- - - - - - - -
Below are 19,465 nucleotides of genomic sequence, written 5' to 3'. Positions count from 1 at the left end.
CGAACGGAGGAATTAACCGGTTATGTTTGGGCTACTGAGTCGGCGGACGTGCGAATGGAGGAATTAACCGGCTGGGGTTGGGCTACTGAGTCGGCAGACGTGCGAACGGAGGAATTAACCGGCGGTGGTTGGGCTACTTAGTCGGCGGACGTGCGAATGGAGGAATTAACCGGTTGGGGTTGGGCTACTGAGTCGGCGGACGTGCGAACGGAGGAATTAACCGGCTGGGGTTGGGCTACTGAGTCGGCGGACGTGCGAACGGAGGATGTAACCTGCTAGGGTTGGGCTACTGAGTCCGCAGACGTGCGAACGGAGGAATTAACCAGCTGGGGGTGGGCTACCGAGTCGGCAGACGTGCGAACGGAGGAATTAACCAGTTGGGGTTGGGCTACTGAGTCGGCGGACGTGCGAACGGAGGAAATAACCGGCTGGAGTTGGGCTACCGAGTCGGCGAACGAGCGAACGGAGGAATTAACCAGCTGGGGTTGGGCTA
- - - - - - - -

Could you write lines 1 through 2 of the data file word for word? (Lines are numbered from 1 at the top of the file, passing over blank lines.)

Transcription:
Below are 19,465 nucleotides of genomic sequence, written 5' to 3'. Positions count from 1 at the left end.
CGAACGGAGGAATTAACCGGTTATGTTTGGGCTACTGAGTCGGCGGACGTGCGAATGGAGGAATTAACCGGCTGGGGTTGGGCTACTGAGTCGGCAGACGTGCGAACGGAGGAATTAACCGGCGGTGGTTGGGCTACTTAGTCGGCGGACGTGCGAATGGAGGAATTAACCGGTTGGGGTTGGGCTACTGAGTCGGCGGACGTGCGAACGGAGGAATTAACCGGCTGGGGTTGGGCTACTGAGTCGGCGGACGTGCGAACGGAGGATGTAACCTGCTAGGGTTGGGCTACTGAGTCCGCAGACGTGCGAACGGAGGAATTAACCAGCTGGGGGTGGGCTACCGAGTCGGCAGACGTGCGAACGGAGGAATTAACCAGTTGGGGTTGGGCTACTGAGTCGGCGGACGTGCGAACGGAGGAAATAACCGGCTGGAGTTGGGCTACCGAGTCGGCGAACGAGCGAACGGAGGAATTAACCAGCTGGGGTTGGGCTA